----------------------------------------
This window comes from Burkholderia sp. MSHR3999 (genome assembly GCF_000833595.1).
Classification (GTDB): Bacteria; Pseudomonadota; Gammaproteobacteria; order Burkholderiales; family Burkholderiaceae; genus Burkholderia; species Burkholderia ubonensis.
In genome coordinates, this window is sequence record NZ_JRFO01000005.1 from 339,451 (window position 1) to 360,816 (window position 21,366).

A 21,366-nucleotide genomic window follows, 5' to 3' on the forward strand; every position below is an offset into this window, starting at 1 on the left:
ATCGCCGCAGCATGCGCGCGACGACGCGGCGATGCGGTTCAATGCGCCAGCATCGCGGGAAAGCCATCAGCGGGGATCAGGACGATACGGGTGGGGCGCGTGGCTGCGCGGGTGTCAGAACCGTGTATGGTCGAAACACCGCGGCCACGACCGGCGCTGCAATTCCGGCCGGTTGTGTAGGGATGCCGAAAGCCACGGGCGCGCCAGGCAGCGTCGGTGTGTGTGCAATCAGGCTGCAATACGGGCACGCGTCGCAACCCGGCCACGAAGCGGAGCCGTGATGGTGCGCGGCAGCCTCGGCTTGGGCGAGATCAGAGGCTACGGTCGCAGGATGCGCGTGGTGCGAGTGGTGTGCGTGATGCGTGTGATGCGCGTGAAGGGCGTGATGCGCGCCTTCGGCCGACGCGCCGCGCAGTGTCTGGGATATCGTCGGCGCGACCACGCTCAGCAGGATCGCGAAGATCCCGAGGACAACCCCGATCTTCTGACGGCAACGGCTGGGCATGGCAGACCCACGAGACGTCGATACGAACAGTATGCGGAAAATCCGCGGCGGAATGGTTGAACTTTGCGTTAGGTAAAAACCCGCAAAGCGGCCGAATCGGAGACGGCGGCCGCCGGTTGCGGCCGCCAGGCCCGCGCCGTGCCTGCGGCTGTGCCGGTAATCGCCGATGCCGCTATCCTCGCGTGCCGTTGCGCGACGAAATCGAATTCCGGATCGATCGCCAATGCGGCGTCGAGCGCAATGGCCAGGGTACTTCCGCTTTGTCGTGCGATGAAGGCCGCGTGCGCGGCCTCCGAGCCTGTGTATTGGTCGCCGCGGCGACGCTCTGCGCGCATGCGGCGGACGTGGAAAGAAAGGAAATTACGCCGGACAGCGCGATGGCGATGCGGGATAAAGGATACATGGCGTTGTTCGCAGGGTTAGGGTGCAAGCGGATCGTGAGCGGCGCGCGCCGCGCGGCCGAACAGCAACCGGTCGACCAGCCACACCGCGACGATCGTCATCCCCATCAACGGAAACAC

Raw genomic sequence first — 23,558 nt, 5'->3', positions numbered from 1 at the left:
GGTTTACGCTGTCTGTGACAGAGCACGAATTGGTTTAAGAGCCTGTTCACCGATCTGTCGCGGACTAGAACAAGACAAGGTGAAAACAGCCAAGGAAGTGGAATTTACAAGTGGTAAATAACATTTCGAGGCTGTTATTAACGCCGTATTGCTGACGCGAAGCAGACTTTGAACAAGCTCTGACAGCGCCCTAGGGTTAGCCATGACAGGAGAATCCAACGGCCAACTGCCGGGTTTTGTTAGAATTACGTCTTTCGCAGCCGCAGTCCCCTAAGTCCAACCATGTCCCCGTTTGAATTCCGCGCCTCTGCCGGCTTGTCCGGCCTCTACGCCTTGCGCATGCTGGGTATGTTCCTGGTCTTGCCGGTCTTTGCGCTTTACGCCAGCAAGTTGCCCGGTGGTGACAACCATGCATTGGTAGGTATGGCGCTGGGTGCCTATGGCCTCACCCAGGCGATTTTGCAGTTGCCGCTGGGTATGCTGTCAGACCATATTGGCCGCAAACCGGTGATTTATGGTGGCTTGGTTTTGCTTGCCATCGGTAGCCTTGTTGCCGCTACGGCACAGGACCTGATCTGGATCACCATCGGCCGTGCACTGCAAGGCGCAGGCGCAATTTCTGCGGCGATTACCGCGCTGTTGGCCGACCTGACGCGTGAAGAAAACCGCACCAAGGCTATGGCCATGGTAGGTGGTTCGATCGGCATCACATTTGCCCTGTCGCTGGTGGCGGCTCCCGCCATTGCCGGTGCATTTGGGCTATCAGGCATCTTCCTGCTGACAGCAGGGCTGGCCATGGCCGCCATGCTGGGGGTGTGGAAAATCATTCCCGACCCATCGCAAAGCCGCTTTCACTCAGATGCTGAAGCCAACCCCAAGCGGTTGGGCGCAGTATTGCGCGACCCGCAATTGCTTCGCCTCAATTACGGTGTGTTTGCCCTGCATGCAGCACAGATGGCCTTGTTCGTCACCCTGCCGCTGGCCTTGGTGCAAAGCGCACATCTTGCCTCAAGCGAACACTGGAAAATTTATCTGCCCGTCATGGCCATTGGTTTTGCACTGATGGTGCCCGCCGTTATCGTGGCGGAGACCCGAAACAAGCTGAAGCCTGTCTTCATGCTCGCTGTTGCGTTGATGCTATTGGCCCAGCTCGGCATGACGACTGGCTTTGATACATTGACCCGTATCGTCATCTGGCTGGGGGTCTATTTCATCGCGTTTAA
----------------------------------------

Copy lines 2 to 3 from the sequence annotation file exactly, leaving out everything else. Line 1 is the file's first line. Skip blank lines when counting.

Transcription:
Classification (GTDB): Bacteria; Pseudomonadota; Gammaproteobacteria; order Burkholderiales; family Burkholderiaceae; genus Burkholderia; species Burkholderia ubonensis.
In genome coordinates, this window is sequence record NZ_JRFO01000005.1 from 339,451 (window position 1) to 360,816 (window position 21,366).